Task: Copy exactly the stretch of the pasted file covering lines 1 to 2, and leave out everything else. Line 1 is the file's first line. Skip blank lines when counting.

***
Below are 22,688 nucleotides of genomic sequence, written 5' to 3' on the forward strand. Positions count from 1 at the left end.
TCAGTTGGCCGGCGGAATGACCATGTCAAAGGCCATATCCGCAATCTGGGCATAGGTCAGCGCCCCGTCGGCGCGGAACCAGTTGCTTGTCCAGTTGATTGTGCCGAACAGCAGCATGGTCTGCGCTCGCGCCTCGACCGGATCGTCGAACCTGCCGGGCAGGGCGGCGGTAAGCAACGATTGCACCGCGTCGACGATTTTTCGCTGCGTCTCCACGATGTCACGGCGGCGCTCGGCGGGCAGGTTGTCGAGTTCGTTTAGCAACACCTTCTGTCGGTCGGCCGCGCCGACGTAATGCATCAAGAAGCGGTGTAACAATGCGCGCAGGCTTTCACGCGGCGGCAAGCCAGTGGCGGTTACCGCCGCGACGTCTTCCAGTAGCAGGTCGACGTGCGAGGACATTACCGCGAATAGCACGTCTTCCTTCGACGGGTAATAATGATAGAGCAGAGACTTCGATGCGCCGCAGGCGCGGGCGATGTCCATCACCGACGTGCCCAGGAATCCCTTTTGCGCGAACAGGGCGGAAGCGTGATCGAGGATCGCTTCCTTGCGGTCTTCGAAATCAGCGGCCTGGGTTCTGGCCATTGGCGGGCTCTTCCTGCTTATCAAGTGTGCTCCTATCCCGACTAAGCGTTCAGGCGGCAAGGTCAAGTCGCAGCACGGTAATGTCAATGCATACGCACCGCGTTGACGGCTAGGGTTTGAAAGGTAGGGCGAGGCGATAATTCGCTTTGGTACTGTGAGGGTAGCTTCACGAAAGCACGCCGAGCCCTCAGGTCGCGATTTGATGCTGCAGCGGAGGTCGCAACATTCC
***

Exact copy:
Below are 22,688 nucleotides of genomic sequence, written 5' to 3' on the forward strand. Positions count from 1 at the left end.
TCAGTTGGCCGGCGGAATGACCATGTCAAAGGCCATATCCGCAATCTGGGCATAGGTCAGCGCCCCGTCGGCGCGGAACCAGTTGCTTGTCCAGTTGATTGTGCCGAACAGCAGCATGGTCTGCGCTCGCGCCTCGACCGGATCGTCGAACCTGCCGGGCAGGGCGGCGGTAAGCAACGATTGCACCGCGTCGACGATTTTTCGCTGCGTCTCCACGATGTCACGGCGGCGCTCGGCGGGCAGGTTGTCGAGTTCGTTTAGCAACACCTTCTGTCGGTCGGCCGCGCCGACGTAATGCATCAAGAAGCGGTGTAACAATGCGCGCAGGCTTTCACGCGGCGGCAAGCCAGTGGCGGTTACCGCCGCGACGTCTTCCAGTAGCAGGTCGACGTGCGAGGACATTACCGCGAATAGCACGTCTTCCTTCGACGGGTAATAATGATAGAGCAGAGACTTCGATGCGCCGCAGGCGCGGGCGATGTCCATCACCGACGTGCCCAGGAATCCCTTTTGCGCGAACAGGGCGGAAGCGTGATCGAGGATCGCTTCCTTGCGGTCTTCGAAATCAGCGGCCTGGGTTCTGGCCATTGGCGGGCTCTTCCTGCTTATCAAGTGTGCTCCTATCCCGACTAAGCGTTCAGGCGGCAAGGTCAAGTCGCAGCACGGTAATGTCAATGCATACGCACCGCGTTGACGGCTAGGGTTTGAAAGGTAGGGCGAGGCGATAATTCGCTTTGGTACTGTGAGGGTAGCTTCACGAAAGCACGCCGAGCCCTCAGGTCGCGATTTGATGCTGCAGCGGAGGTCGCAACATTCC